No one ever said being a writer was a way to make friends. In fact, if you’re one of those people that thinks, “Man, I just have way too many friends,” might I suggest a career in writing, which will inevitably lead to people you like being mad at you, and you questioning whether people are being nice to you because they like you or because they want you to write nice things about them.
This phenomenon comes into play in all aspects of my writing, especially in arts writing. Reviewing shows can go three different ways. You can really like it and say all the great things about it, or you don’t like it, and say why you don’t like it. The third category is where you don’t know what to make of it but have to think of something to say.
The second category is when you are in danger of hurting people’s feelings. It’s a terrible conundrum, but more agreeable than the alternative, which is to lie and say something is good that isn’t. That just encourages the person or group to make more things that aren’t good, and that’s not good for anybody.
I think there are lots of artists out there in all kinds of disciplines who are experienced enough to roll with the punches and not worry too much about one bad review. But I do hit a nerve sometimes with people, and they’ll either write back in the comments or email me or say mean things about me on the internet.
And that’s fine. Just as artists need to develop a thick skin about getting reviews, I have to be prepared for any backlash that I might get for something I write. I haven’t totally mastered it yet. I fret about these responses. I feel bad for saying things that weren’t nice and then I get upset that so many people are mad at me. It’s something I’m trying to get better about. If I keep writing, I imagine in about 10 years I won’t have any feelings at all.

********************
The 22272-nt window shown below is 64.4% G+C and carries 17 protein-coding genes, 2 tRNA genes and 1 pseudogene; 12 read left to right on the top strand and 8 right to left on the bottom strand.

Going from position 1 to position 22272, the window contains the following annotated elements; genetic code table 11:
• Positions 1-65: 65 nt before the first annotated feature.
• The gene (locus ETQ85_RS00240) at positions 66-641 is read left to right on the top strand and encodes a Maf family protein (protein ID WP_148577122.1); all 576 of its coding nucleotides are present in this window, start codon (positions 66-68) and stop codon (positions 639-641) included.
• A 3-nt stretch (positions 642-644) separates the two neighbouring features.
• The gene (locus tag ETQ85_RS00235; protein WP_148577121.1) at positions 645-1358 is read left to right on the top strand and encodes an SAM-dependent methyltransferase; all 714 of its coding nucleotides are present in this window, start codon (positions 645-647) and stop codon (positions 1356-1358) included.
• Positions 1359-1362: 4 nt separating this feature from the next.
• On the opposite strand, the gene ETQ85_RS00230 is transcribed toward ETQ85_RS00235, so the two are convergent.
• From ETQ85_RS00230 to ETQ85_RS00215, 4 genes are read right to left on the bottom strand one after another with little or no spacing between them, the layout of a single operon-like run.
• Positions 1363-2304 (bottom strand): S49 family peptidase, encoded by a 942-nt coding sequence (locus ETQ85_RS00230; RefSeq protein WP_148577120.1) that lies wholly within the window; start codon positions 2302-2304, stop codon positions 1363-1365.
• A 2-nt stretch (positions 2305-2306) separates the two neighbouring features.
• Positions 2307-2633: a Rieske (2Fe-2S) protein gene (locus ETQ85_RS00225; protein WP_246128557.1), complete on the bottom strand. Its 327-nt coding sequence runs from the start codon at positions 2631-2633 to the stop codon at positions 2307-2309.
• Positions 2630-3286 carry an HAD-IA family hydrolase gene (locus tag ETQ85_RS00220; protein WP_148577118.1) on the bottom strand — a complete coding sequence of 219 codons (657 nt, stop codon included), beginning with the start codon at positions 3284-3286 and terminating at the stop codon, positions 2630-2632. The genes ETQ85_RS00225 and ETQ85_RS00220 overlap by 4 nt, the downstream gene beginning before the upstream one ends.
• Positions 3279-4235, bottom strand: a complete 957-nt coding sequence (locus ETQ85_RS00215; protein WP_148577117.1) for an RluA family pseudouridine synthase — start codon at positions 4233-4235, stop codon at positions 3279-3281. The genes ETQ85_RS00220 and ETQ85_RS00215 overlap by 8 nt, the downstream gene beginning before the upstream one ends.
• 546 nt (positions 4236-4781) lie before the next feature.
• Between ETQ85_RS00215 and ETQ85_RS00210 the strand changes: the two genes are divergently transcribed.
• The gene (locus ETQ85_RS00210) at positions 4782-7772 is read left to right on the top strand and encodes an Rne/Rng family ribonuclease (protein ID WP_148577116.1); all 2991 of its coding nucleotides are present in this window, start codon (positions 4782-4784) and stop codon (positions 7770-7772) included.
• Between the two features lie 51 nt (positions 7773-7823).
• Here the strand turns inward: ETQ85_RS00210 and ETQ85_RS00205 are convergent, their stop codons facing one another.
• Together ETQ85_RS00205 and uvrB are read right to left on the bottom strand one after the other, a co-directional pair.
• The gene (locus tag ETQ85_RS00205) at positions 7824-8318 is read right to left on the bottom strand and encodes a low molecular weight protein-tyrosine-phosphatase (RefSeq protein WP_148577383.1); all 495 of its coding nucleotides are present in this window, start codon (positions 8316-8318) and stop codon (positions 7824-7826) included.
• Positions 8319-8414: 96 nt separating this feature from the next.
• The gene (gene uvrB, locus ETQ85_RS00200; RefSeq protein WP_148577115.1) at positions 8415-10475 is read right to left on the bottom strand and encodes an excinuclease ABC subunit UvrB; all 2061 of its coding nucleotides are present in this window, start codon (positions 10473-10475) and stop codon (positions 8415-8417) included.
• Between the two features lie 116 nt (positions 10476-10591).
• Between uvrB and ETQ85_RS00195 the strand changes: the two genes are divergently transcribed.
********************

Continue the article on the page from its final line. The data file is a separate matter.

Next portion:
Interestingly, people seem to get angrier at me for my non-arts writing. Aside from this column, if I’m not writing about arts, I’m not writing opinions. I’m pretty just writing about issues or things that have happened, but when people don’t agree with my reporting, think that I’m being unfair to one side or another, think I’m wrong, or am a terrible writer, the emails start flowing in, and sometimes people even call me on the phone to yell at me if they have my number.
Recently, someone emailed me to say that I was wrong to publish a “personal attack” about him from someone who disagreed with him about an issue. It hadn’t occurred to me when I was writing the article that it was a personal attack, but looking back I can see how he took it that way. I think what happens is that certain issues do become personal for some people. Whether we’re talking about our communities, our schools, or even our local government, people invest so much of their time, but also their emotional energy, that it really does become about conflicts not just in ideas, but in personalities.
I wonder if this has become more true in recent years with the rise of social networking? People debate not just over kitchen tables, not just at city hall, but on their blogs, on Twitter, on Facebook, in the comment sections of articles, and any other number of public forums. What you say is intrinsically linked to who you are. I’m not sure that’s a good thing.
In any case, I didn’t respond to the email. That’s one trick I use when I don’t know what to say. And then I felt guilty about not responding. And then I kept seeing him and not knowing if I should pretend that I didn’t see him. And finally the other day when I ran into him, I just said that I was really sorry that I hadn’t responded and that I took his point. And then I smiled and he did, too. and I was very aware of my own humanness at that moment. We are all so imperfect.